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Pandemic 2020 - the day after

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PDR
1378777.  Thu Apr 08, 2021 11:47 am Reply with quote

barbados wrote:
I do believe you are once again struggling with English.
I asked criss how far we should go (something you are still to offer a lucid suggestion for)
That in no way implies, in a civilised world, that anyone is inferior to another.
What it does suggest is that we need to find a solution for the problem, and where we draw the line under the problem and point out that the solution offered is a bigger problem than the problem itself.
For example, at an extreme level we could just trust that everyone offered has had the required vaccinations to prevent the spread of this pesky virus. However that would present its own problems that would render that solution impractical.
So, rather than take us down an ad hom alleyway, how about actually joining in with the conversation?


I have offered you the acceptable intentional exclusion rate - it's zero.

We keep a register of who is allowed and competent to drive and we provide those people with computer-readable plastic cards so that their status can be cross-verified on demand. That's affordable with a permissible exclusion rate of zero. We have similar databases of people who are banned from entering the UK which si verified by computer-readable hardware (electronic passports) and retina scanners. This has a design exclusion rate of zero, although arguably it could exclude people who have no retinas but the verification systems have back-up biometric methods for these exceptions. This is affordable too. Fingerprint readers are cheap, so we could simply have a biometric scan verifying the card belongs to the one holding it. This is affordable and only excludes people with no fingers and pineapple peelers (who are exceptions for which alternative affordable options are available).

So the point at which the number is so small that the cost of including them it unaffordable is zero - it's just that the proposed method (using smartphones) is completely unsuited to the application.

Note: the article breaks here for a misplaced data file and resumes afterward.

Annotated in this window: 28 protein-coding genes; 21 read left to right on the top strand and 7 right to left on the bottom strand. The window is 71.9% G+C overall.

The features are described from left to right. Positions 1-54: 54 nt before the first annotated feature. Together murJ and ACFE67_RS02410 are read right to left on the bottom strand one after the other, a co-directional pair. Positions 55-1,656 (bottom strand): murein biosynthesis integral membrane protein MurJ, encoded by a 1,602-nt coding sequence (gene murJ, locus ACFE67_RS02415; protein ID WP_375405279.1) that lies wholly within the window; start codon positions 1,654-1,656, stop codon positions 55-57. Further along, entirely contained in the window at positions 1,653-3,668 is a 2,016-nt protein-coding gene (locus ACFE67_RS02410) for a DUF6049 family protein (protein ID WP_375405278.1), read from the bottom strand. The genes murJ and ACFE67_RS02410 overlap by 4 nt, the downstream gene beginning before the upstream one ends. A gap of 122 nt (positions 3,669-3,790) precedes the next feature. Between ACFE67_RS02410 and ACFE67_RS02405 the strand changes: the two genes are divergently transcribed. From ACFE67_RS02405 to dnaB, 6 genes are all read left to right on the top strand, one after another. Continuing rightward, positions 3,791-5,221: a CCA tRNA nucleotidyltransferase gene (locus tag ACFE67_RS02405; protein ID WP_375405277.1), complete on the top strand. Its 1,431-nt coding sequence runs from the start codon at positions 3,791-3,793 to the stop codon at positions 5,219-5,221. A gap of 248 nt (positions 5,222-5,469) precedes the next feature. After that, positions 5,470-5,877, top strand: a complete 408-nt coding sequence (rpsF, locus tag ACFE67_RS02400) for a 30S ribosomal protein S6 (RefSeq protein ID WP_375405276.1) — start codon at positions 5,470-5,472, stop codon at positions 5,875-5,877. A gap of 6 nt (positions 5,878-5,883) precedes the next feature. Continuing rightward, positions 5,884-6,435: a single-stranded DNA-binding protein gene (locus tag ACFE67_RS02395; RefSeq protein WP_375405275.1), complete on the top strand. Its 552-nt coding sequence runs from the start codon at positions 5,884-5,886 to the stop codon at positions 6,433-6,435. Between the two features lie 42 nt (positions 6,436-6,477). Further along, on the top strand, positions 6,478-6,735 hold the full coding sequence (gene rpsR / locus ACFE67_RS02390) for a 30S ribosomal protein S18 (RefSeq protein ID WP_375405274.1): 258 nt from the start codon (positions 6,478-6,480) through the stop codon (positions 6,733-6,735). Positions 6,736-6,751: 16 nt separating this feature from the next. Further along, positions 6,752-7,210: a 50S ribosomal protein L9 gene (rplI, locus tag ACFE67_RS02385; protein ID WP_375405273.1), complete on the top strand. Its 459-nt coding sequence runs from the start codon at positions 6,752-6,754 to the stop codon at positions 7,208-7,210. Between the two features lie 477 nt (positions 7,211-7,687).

Everyone else seems to be grasping this - why is it so hard?

PDR

 
barbados
1378778.  Thu Apr 08, 2021 12:03 pm Reply with quote

What happens if your card doesn't arrive?
Are you not allowed out until you get a replacement? So that takes away your zero
You are expecting all businesses - that are struggling to remain solvent - to pay for the equipment to verify the pieces of plastic you are suggesting everyone should carry around with them. That would discriminate against business who cannot afford to have this equipment. Again - there is your zero out the window,
If we are taking the card presentation as sufficient so as not to impact on, already hard done by, business then how do you combat the inevitable forgeries used by the anti-vaxers.
And finally, who pays to produce the plastic cards, and furthermore how does the card get updates - seeing as it looks as though the way forward is an annual booster?
Simply saying "just use a plastic card" is not a solution is it?
And the reason I'm not "getting it" is because prior to your last post, your total contribution has been ad hom, and "zero threshold" on where the line gets drawn on what is practical......

 
PDR
1378781.  Thu Apr 08, 2021 12:40 pm Reply with quote

barbados wrote:
What happens if your card doesn't arrive?
Are you not allowed out until you get a replacement? So that takes away your zero


Precisely the same thing as what happens when your smart phone dies, gets left at home, runs out of charge, runs out of credit etc etc (all of which is much more likely) so this is a common-mode exception which all schemes must have a solution for.

Quote:

You are expecting all businesses - that are struggling to remain solvent - to pay for the equipment to verify the pieces of plastic you are suggesting everyone should carry around with them.


In the same way all businesses already have card readers for credit cards. In fact you could probably use the same devices for part of it. It also would not be unreasonable to expect BUSINESSES to have some form of fingerprint reader. We're talking about a £10 device they could plug into whatever laptop or phone the business uses. In these days of electronic VAT filing and almost universal contactless card payments[etc] that's not an unreasonable requirement. The government has actually considered free-issuing fingerprint readers to all VAT-registered businesses (we tendered for the contract, but it's on hold) as an anti-fraud measure.

Quote:

That would discriminate against business who cannot afford to have this equipment. Again - there is your zero out the window,
again, not.

Quote:
If we are taking the card presentation as sufficient so as not to impact on, already hard done by, business then how do you combat the inevitable forgeries used by the anti-vaxers.


These technologies (3-factor including fingerprint) are currently taken to be sufficiently secure. The tech exists - we (the UK and the US) use it for access control to certain very secure locations and facilities, so we can assume that problem does not exist.

Quote:
And finally, who pays to produce the plastic cards, and furthermore how does the card get updates - seeing as it looks as though the way forward is an annual booster?


As I said - HMG is already considering free-issuing all this stuff because it's overall cost is not a serious issue. The cards themselves run out at around six or seven to the pound at the moment, which is less than HMG pay for the VAT registration cards.